Nazr El-Scari, founder of A Sneakerhead’s Paradise – a company he originally started while only a senior in high school, always shared a love for sneakers but as kid found access to his favorite shoes limited. A Sneakerhead’s Paradise, the current iteration of which was conceived in 2018 under the guidance and help from the Baker Institute at Lehigh University, is a unique subscription based platform that aims to provide the hottest kicks in the sneaker game at affordable prices.
What does “entrepreneurship” mean to you?
NE: To me entrepreneurship means a few things. It means being able to have an unusual ability to pull insights from things we do and interact with every day in order to find new ways to improve it. It also means having the ability to create opportunities for those in search of opportunities, whether that be a job or a chance to collaborate on an idea. In more broad terms, I believe entrepreneurship is the business form of artistic creativity, creating something from nothing.
How did your company come to be? (describe the a-ha moment that lead to its conception)
NE: In the summer following my junior year of high school, I had begun to get more into sneaker reselling. As I learned more about the market, I realized that it was not only unfair but left buyers extremely unprotected from people who wanted to take advantage of their lack of knowledge. Furthermore, I noticed that a large number of people who missed on sneakers on release day who actually wanted to wear the shoes weren’t able to get them at retail value and couldn’t afford them at resale value. The market had moved away from collecting and wearing sneakers and more towards buying to resell. Through these insights I began to birth the first versions of A Sneakerhead’s Paradise and have been continuously trying to innovate on the original core ideas.
How has your business changed in response to the COVID-19 pandemic?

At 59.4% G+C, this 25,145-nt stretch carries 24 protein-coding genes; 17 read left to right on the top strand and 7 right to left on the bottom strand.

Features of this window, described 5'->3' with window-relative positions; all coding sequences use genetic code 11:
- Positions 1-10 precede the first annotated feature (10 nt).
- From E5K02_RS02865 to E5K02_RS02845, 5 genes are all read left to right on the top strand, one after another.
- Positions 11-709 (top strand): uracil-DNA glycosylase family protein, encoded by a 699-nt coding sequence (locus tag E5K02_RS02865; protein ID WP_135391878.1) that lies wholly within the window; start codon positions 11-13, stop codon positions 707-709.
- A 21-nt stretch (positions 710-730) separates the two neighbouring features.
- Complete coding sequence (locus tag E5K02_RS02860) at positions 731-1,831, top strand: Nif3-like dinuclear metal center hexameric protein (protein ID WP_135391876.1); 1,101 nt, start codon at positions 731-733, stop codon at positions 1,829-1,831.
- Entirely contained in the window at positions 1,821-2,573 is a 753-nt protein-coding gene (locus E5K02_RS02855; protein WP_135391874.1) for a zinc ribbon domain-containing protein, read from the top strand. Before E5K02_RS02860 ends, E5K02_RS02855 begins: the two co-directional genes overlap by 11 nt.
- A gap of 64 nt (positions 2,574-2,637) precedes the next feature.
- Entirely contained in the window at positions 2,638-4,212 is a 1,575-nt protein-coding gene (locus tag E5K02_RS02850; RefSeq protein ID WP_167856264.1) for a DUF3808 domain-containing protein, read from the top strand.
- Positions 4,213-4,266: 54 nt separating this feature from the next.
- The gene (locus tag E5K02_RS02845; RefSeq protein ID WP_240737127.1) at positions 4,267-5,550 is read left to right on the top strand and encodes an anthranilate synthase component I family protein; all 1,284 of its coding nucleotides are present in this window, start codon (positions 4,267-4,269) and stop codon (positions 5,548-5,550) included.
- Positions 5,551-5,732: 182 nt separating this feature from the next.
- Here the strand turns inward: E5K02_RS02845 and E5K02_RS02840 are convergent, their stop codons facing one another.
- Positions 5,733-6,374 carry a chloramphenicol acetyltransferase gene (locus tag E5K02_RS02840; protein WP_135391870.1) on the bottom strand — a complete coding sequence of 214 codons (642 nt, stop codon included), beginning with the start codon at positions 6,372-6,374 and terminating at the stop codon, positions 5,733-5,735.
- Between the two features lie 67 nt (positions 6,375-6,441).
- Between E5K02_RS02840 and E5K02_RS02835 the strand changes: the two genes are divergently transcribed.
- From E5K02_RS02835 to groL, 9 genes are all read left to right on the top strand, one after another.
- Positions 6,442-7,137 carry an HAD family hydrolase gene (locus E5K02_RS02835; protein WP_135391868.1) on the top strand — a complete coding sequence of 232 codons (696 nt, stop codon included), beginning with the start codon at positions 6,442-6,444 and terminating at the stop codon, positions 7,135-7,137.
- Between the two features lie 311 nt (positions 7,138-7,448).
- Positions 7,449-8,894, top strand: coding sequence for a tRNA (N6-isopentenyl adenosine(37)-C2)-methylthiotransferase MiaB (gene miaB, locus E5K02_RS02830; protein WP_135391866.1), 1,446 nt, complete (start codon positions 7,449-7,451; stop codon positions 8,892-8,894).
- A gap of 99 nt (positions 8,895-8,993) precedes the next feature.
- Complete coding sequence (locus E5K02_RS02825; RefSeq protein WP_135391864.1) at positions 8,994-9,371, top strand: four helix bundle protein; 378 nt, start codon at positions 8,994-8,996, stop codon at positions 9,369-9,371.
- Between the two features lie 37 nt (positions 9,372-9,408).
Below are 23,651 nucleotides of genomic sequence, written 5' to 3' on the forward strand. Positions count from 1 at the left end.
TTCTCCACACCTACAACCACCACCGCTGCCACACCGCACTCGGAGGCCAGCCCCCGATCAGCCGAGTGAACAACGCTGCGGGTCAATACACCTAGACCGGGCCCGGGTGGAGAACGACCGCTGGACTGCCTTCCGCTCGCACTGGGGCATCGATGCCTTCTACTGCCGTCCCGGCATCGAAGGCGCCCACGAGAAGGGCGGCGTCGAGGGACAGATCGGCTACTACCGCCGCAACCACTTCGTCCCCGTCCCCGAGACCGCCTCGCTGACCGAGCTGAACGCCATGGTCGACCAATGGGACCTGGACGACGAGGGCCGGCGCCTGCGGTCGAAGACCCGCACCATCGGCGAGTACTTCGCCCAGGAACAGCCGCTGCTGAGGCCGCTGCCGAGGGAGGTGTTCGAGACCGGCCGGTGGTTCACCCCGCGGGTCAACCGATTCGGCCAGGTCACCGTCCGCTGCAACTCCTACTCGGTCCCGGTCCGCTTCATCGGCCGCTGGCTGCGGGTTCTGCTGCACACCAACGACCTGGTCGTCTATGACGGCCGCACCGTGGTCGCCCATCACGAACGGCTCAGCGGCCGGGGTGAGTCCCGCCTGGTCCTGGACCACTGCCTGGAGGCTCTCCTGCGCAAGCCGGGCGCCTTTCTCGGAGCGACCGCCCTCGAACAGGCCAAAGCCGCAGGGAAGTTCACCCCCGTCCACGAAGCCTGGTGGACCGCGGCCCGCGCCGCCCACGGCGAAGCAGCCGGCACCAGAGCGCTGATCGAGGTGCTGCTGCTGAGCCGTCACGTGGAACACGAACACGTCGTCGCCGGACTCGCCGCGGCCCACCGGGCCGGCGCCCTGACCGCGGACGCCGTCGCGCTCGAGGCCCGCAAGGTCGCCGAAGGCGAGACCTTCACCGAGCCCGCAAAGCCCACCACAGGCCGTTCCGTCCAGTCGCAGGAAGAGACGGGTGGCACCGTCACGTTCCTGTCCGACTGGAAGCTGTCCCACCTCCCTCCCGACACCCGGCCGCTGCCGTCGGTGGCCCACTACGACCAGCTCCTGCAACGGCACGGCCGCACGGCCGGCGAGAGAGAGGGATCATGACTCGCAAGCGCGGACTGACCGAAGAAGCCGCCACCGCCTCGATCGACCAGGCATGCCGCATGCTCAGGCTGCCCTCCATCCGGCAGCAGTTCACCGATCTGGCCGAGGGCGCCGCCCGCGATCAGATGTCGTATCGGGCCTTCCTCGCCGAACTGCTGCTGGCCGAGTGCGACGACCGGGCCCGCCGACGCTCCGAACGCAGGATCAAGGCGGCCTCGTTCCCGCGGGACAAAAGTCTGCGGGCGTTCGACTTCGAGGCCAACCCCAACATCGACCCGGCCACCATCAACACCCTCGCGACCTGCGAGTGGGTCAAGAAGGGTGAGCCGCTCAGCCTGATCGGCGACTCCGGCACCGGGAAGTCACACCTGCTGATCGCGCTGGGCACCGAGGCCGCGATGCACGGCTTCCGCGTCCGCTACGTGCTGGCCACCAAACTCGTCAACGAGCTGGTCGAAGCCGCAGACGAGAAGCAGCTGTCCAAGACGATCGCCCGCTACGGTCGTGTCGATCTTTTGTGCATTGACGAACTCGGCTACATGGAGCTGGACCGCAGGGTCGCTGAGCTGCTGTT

NE: Since the beginning, this business has always been an online platform and since we are still a small team with no large offices, we have been pretty flexible to the changes that occurred due to COVID-19. More importantly though, COVID-19 allowed my team and I to slow down and strategize about our next steps and future plans for the platform.
What is your proudest and darkest moment so far?
NE: One of the toughest and darkest moments I’ve faced with this venture was when I first started and put $10,000 into sneakers I never got, and put almost $20,000 into an app that never did what I had requested. Those moments taught me a lot about the fact that not everyone who wants to work with you has your best interest at heart. What made it more difficult was that I felt like I had let those who were supporting me down by making naive decisions.
One of my favorite and proudest moments was when I officially brought on my first investor. Jamie Flinchbaugh was someone I had met through the amazing Lehigh University Baker Institute staff at a pitch night held on campus. Ever since then, he has been a huge supporter of the business and an unparalleled guide as we navigate the complexities of the business world.
How is your company changing the landscape?
NE: My company is changing the landscape of sneaker reselling by bringing the hobby aspect back into sneaker collecting. While many platforms are concerned with charging the highest prices, we aim to provide an experience that serves sneaker collectors of all financial backgrounds while also bringing to light new influences in the sneaker culture.
What do you wish you knew when you started? Is there anything you would do differently?
NE: There are only two things I really wish I knew when I first started and that is how much it would actually cost to get a business off the ground and how to code my own app from scratch. While I did create the first few versions of websites we had, I was limited in my knowledge and capability to really put all my aspirations into the platform at once. However, there isn’t anything I would do differently. I learned everything at the right time, and since then I put each new thing I learn to use as it relates to the business.